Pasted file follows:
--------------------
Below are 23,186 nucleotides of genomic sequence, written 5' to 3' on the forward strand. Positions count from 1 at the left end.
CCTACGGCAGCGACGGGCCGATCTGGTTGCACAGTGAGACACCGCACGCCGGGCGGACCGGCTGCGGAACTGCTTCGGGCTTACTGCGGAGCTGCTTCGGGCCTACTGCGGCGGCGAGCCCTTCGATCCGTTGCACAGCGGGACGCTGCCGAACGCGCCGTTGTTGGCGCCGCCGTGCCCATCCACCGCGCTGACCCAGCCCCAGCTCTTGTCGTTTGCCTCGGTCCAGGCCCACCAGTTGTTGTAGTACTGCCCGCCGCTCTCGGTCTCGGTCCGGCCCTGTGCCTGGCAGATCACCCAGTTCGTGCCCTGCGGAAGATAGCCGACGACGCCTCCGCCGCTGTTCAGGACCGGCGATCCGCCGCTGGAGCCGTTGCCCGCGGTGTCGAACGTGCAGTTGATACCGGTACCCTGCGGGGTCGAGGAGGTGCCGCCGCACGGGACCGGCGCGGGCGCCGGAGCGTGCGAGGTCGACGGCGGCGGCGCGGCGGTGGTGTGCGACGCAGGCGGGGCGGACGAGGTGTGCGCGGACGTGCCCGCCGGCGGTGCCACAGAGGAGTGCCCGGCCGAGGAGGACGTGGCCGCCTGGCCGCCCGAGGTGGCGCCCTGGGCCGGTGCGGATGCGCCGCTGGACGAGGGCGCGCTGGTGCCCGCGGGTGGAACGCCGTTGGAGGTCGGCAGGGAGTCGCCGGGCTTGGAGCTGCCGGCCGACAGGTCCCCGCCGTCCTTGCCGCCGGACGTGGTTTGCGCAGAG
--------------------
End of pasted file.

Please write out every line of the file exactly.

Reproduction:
Below are 23,186 nucleotides of genomic sequence, written 5' to 3' on the forward strand. Positions count from 1 at the left end.
CCTACGGCAGCGACGGGCCGATCTGGTTGCACAGTGAGACACCGCACGCCGGGCGGACCGGCTGCGGAACTGCTTCGGGCTTACTGCGGAGCTGCTTCGGGCCTACTGCGGCGGCGAGCCCTTCGATCCGTTGCACAGCGGGACGCTGCCGAACGCGCCGTTGTTGGCGCCGCCGTGCCCATCCACCGCGCTGACCCAGCCCCAGCTCTTGTCGTTTGCCTCGGTCCAGGCCCACCAGTTGTTGTAGTACTGCCCGCCGCTCTCGGTCTCGGTCCGGCCCTGTGCCTGGCAGATCACCCAGTTCGTGCCCTGCGGAAGATAGCCGACGACGCCTCCGCCGCTGTTCAGGACCGGCGATCCGCCGCTGGAGCCGTTGCCCGCGGTGTCGAACGTGCAGTTGATACCGGTACCCTGCGGGGTCGAGGAGGTGCCGCCGCACGGGACCGGCGCGGGCGCCGGAGCGTGCGAGGTCGACGGCGGCGGCGCGGCGGTGGTGTGCGACGCAGGCGGGGCGGACGAGGTGTGCGCGGACGTGCCCGCCGGCGGTGCCACAGAGGAGTGCCCGGCCGAGGAGGACGTGGCCGCCTGGCCGCCCGAGGTGGCGCCCTGGGCCGGTGCGGATGCGCCGCTGGACGAGGGCGCGCTGGTGCCCGCGGGTGGAACGCCGTTGGAGGTCGGCAGGGAGTCGCCGGGCTTGGAGCTGCCGGCCGACAGGTCCCCGCCGTCCTTGCCGCCGGACGTGGTTTGCGCAGAG